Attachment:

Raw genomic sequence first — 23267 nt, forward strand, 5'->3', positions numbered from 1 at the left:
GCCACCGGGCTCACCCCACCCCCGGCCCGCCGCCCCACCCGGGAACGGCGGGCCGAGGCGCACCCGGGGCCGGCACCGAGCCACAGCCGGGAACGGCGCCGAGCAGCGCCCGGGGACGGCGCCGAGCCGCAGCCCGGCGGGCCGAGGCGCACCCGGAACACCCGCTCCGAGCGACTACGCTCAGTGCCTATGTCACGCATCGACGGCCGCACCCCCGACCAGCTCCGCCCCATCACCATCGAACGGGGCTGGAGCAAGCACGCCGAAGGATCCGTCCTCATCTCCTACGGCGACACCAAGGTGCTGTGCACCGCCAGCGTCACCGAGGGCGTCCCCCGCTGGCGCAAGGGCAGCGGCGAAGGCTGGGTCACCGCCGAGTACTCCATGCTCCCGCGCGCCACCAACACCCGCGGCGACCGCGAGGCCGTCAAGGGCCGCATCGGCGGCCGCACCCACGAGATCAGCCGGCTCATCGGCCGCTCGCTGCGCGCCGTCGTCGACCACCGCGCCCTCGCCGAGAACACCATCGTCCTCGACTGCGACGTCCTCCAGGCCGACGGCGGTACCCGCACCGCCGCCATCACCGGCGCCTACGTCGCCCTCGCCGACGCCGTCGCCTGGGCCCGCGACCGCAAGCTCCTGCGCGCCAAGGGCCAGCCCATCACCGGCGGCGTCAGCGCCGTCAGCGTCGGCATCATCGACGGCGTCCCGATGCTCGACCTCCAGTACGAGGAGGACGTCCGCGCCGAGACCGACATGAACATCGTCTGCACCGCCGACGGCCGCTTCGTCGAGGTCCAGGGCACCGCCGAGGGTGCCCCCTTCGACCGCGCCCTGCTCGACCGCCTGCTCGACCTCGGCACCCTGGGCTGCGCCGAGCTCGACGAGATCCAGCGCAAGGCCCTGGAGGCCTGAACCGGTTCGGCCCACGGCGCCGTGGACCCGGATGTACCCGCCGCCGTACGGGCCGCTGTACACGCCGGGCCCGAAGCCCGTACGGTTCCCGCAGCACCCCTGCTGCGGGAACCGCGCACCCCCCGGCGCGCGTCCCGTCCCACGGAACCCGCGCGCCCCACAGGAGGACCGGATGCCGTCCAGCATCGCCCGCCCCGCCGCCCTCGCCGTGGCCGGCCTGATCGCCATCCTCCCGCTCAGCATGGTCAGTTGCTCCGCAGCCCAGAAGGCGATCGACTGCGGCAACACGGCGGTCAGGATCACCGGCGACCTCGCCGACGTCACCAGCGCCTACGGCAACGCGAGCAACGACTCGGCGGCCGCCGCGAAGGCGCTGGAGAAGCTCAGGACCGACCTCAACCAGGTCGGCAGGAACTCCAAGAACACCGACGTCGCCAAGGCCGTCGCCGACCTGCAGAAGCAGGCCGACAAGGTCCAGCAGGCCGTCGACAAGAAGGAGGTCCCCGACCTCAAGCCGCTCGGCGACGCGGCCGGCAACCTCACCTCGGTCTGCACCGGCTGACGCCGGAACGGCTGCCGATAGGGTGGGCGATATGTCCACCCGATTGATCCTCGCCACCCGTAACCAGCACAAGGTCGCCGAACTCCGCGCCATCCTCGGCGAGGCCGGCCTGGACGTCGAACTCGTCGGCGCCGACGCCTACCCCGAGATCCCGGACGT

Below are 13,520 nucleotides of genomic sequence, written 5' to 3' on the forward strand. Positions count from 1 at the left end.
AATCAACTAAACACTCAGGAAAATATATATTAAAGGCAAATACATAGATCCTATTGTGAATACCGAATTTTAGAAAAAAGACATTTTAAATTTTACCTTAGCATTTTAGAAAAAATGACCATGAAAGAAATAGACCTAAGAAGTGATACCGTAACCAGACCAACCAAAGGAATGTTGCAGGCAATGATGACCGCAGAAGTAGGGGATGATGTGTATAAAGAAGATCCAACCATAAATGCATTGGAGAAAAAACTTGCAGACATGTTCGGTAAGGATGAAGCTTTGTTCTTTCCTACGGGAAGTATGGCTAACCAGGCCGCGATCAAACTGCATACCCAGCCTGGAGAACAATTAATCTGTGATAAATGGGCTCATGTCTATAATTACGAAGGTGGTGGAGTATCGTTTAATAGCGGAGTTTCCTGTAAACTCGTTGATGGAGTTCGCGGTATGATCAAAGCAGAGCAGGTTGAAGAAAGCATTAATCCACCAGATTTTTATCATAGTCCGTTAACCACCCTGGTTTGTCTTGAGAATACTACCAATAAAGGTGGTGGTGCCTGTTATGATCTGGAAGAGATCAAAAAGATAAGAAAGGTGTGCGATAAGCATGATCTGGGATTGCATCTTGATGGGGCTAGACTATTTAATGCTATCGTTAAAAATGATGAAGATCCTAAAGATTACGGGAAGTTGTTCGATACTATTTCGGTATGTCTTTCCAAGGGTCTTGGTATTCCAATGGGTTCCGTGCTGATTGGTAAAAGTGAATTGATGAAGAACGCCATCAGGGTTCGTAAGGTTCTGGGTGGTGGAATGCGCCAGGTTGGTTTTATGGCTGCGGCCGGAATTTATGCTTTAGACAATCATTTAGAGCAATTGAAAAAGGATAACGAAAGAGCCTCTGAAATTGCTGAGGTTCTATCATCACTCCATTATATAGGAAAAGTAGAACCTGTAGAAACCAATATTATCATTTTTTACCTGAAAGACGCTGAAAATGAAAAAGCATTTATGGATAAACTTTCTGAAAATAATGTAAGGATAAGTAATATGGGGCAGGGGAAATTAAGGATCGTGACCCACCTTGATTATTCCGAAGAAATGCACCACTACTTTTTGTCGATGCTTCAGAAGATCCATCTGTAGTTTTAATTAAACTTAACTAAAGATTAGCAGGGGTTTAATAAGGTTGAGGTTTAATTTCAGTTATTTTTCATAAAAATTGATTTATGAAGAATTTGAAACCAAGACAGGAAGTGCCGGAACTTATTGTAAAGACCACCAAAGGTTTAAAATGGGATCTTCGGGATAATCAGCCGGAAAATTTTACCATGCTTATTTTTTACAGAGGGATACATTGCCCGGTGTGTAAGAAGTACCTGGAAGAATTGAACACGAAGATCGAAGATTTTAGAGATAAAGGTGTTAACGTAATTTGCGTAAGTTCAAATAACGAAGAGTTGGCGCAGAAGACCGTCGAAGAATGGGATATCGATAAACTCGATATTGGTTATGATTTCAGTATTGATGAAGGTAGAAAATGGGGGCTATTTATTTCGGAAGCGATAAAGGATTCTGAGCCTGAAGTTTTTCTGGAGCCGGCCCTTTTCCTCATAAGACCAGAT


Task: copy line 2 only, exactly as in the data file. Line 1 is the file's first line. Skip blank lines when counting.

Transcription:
GCCACCGGGCTCACCCCACCCCCGGCCCGCCGCCCCACCCGGGAACGGCGGGCCGAGGCGCACCCGGGGCCGGCACCGAGCCACAGCCGGGAACGGCGCCGAGCAGCGCCCGGGGACGGCGCCGAGCCGCAGCCCGGCGGGCCGAGGCGCACCCGGAACACCCGCTCCGAGCGACTACGCTCAGTGCCTATGTCACGCATCGACGGCCGCACCCCCGACCAGCTCCGCCCCATCACCATCGAACGGGGCTGGAGCAAGCACGCCGAAGGATCCGTCCTCATCTCCTACGGCGACACCAAGGTGCTGTGCACCGCCAGCGTCACCGAGGGCGTCCCCCGCTGGCGCAAGGGCAGCGGCGAAGGCTGGGTCACCGCCGAGTACTCCATGCTCCCGCGCGCCACCAACACCCGCGGCGACCGCGAGGCCGTCAAGGGCCGCATCGGCGGCCGCACCCACGAGATCAGCCGGCTCATCGGCCGCTCGCTGCGCGCCGTCGTCGACCACCGCGCCCTCGCCGAGAACACCATCGTCCTCGACTGCGACGTCCTCCAGGCCGACGGCGGTACCCGCACCGCCGCCATCACCGGCGCCTACGTCGCCCTCGCCGACGCCGTCGCCTGGGCCCGCGACCGCAAGCTCCTGCGCGCCAAGGGCCAGCCCATCACCGGCGGCGTCAGCGCCGTCAGCGTCGGCATCATCGACGGCGTCCCGATGCTCGACCTCCAGTACGAGGAGGACGTCCGCGCCGAGACCGACATGAACATCGTCTGCACCGCCGACGGCCGCTTCGTCGAGGTCCAGGGCACCGCCGAGGGTGCCCCCTTCGACCGCGCCCTGCTCGACCGCCTGCTCGACCTCGGCACCCTGGGCTGCGCCGAGCTCGACGAGATCCAGCGCAAGGCCCTGGAGGCCTGAACCGGTTCGGCCCACGGCGCCGTGGACCCGGATGTACCCGCCGCCGTACGGGCCGCTGTACACGCCGGGCCCGAAGCCCGTACGGTTCCCGCAGCACCCCTGCTGCGGGAACCGCGCACCCCCCGGCGCGCGTCCCGTCCCACGGAACCCGCGCGCCCCACAGGAGGACCGGATGCCGTCCAGCATCGCCCGCCCCGCCGCCCTCGCCGTGGCCGGCCTGATCGCCATCCTCCCGCTCAGCATGGTCAGTTGCTCCGCAGCCCAGAAGGCGATCGACTGCGGCAACACGGCGGTCAGGATCACCGGCGACCTCGCCGACGTCACCAGCGCCTACGGCAACGCGAGCAACGACTCGGCGGCCGCCGCGAAGGCGCTGGAGAAGCTCAGGACCGACCTCAACCAGGTCGGCAGGAACTCCAAGAACACCGACGTCGCCAAGGCCGTCGCCGACCTGCAGAAGCAGGCCGACAAGGTCCAGCAGGCCGTCGACAAGAAGGAGGTCCCCGACCTCAAGCCGCTCGGCGACGCGGCCGGCAACCTCACCTCGGTCTGCACCGGCTGACGCCGGAACGGCTGCCGATAGGGTGGGCGATATGTCCACCCGATTGATCCTCGCCACCCGTAACCAGCACAAGGTCGCCGAACTCCGCGCCATCCTCGGCGAGGCCGGCCTGGACGTCGAACTCGTCGGCGCCGACGCCTACCCCGAGATCCCGGACGT